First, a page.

It's been a little more than nine years since David Sanford and Jeremy Heisler founded their class-action litigation boutique Sanford Heisler. Since then the firm has grown from three partners to well over 30 attorneys in New York, Washington and San Francisco.
For Sanford, chairman and founding partner, the road toward owning his own firm has been a progressive one. He started out as an associate at what was then Jones, Day, Reavis & Pogue. He left there in 1997 to join David Boies' start-up Boies & Schiller. A year later, Sanford helped start the Washington office of Gordon, Silberman, Wiggins & Childs, later renamed Wiggins, Childs, Quinn & Pantazis. In January 2004, Sanford made the dream of running his own firm a reality.
Among the firm's most noteworthy matters is the class-action discrimination case Velez v. Novartis. The firm won a $253 million jury verdict on behalf of more than 7,000 female employees of the company, the largest employment verdict to date. The case was ultimately settled for $175 million.
Legal Times sat down with Sanford in his office, which overlooks Connecticut Avenue N.W., to talk about the firm's business, the Velez v. Novartis case and civil rights.
What influenced you to start your own firm?
Sanford: The primary impetus for doing my own thing is the great autonomy one has to do whatever one wants to do. You can take on whatever case and not have to answer to anyone but oneself and one's partners. Ultimately if you are successful, you can continue to do whatever you want to do.
Right now we have a firm that still focuses on civil rights matters and employment discrimination. We have cases throughout the United States, class actions, multi-party matters, individual matters. We have wage and hour suits, typically on behalf of low-paid earners. We also have a good number of lawyers focusing on qui tam work.
There are just opportunities that come up every day in this practice that we have to analyze and decide whether or not we take the case. A lot of our work right now remains in employment but typically involves more and more lawyers in law firms. Lawyers around the country are coming to us to represent them in their disputes, whether they are associates or partners. We like to bring cases that are challenging, cutting edge and many times, cases of first impression.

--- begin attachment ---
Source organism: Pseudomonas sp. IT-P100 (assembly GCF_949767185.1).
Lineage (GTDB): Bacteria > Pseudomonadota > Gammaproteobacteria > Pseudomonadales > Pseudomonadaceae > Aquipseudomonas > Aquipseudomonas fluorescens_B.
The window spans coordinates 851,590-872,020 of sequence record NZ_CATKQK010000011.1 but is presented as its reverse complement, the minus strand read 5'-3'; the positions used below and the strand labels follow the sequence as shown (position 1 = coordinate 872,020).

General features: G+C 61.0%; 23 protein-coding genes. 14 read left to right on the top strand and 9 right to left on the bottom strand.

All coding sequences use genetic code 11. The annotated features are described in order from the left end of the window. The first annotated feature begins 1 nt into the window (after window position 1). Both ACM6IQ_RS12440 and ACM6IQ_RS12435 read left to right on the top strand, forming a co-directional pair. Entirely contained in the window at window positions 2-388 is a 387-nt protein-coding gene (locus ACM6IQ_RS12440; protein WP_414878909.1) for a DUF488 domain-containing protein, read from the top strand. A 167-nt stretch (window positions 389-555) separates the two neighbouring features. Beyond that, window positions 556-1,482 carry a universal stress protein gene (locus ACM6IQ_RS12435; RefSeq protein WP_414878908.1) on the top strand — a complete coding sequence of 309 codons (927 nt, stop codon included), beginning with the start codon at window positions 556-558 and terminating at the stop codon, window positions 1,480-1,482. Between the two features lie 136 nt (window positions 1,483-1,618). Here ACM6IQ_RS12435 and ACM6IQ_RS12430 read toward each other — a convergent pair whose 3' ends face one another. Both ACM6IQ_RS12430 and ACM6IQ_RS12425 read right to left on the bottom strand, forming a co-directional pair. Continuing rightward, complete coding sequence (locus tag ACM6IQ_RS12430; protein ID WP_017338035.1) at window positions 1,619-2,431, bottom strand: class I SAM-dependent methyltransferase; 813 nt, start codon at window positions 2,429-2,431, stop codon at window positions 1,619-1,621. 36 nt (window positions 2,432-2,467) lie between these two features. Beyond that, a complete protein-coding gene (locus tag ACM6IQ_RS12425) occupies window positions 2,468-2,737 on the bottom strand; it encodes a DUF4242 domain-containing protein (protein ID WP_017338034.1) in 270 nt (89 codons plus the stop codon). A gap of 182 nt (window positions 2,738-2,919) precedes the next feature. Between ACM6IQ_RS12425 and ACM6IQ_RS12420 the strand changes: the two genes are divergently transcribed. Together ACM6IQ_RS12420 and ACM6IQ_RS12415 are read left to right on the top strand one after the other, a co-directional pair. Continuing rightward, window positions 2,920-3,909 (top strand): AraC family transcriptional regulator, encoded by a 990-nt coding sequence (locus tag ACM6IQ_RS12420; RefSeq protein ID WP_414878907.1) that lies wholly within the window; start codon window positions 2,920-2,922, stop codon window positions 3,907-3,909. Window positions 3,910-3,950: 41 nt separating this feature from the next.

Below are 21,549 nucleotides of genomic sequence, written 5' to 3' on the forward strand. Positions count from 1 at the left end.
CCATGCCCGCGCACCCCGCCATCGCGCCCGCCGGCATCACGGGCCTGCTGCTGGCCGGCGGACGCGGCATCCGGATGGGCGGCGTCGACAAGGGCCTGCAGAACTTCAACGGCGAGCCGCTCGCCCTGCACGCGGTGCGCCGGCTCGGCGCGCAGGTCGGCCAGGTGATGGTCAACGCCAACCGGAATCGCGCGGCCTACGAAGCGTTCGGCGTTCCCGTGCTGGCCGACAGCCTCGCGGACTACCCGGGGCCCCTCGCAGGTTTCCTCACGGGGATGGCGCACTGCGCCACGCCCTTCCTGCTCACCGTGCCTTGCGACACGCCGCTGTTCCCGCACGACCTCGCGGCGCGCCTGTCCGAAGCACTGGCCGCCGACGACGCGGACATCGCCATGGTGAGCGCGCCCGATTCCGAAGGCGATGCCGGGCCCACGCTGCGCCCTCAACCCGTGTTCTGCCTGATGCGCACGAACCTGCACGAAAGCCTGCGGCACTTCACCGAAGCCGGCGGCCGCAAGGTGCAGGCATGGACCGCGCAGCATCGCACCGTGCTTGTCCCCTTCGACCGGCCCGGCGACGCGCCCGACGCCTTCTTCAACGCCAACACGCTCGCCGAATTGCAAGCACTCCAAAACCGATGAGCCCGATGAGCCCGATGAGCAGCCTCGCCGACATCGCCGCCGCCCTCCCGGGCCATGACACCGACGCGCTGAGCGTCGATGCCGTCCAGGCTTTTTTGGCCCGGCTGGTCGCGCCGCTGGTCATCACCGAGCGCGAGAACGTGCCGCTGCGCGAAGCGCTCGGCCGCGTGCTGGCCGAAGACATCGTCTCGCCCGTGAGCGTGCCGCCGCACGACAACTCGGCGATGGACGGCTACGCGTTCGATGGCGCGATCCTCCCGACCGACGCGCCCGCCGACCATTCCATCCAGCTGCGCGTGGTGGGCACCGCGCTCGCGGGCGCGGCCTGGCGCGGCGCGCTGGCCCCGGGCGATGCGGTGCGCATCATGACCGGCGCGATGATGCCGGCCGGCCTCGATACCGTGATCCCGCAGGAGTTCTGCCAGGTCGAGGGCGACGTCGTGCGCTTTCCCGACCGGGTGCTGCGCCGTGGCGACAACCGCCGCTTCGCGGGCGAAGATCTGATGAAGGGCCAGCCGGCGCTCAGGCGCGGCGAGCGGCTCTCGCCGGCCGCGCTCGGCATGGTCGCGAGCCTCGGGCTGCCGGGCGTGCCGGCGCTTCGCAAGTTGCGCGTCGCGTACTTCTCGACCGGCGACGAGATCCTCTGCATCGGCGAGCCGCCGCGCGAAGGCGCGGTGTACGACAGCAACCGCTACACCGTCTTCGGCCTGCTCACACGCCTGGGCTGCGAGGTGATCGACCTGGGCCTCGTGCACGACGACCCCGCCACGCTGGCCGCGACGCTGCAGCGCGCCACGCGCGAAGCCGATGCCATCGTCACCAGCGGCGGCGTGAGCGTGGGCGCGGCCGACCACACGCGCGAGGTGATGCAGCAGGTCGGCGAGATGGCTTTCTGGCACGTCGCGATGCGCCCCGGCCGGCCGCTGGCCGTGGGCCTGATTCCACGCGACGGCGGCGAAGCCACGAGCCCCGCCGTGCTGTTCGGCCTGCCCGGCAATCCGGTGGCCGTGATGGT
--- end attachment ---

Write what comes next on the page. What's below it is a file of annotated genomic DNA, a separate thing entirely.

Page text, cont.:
What are the challenges of being a class-action, litigation-based firm?
We have over 30 attorneys nationwide and these are attorneys who could be at any top ranked defense firm in the country. They come to our firm because they are committed to what we do. They want to do meaningful work committed to social justice. We couldn't do the work we do without having exceptionally talented people. To do what we do is not easy. To do what we do successfully is harder still. We have to be successful in order to stay in business because we don't have paying clients. At the end of the day we have to win. In order to win we have to be smarter and work harder than the other side.
What did Velez v. Novartis case mean for the firm, its clients and yourself?
It was a significant case in the history of class action litigation. Not very many class actions ultimately get to trial. Very few historically have gone to trial in part because so many of them settle and in part because trial management is a complicated issue for courts. Courts are overburdened. The idea of having a two-month trial while you have 300-plus active cases, a criminal docket and a lot of other things is not something that most judges would welcome. There are a lot of institutional, inertial pressures that ultimately mean cases don't get tried, individual or class cases.